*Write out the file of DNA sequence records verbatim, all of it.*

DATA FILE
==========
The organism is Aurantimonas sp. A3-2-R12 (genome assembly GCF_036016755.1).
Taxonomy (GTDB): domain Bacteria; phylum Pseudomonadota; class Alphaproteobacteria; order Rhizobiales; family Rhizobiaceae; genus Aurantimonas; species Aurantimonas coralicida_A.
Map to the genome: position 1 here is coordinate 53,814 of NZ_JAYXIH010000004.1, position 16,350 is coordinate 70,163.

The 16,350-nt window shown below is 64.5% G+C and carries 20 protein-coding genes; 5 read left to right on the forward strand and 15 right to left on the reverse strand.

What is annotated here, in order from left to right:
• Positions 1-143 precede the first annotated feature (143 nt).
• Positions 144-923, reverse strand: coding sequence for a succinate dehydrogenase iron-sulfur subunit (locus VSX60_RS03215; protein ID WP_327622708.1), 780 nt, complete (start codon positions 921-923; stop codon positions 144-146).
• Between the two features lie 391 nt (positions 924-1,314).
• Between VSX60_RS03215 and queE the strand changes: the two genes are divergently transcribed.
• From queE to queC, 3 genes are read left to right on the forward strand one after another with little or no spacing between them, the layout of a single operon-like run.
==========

The organism is Aurantimonas sp. A3-2-R12 (genome assembly GCF_036016755.1).
Taxonomy (GTDB): domain Bacteria; phylum Pseudomonadota; class Alphaproteobacteria; order Rhizobiales; family Rhizobiaceae; genus Aurantimonas; species Aurantimonas coralicida_A.
Map to the genome: position 1 here is coordinate 53,814 of NZ_JAYXIH010000004.1, position 16,350 is coordinate 70,163.

The 16,350-nt window shown below is 64.5% G+C and carries 20 protein-coding genes; 5 read left to right on the forward strand and 15 right to left on the reverse strand.

What is annotated here, in order from left to right:
• Positions 1-143 precede the first annotated feature (143 nt).
• Positions 144-923, reverse strand: coding sequence for a succinate dehydrogenase iron-sulfur subunit (locus VSX60_RS03215; protein ID WP_327622708.1), 780 nt, complete (start codon positions 921-923; stop codon positions 144-146).
• Between the two features lie 391 nt (positions 924-1,314).
• Between VSX60_RS03215 and queE the strand changes: the two genes are divergently transcribed.
• From queE to queC, 3 genes are read left to right on the forward strand one after another with little or no spacing between them, the layout of a single operon-like run.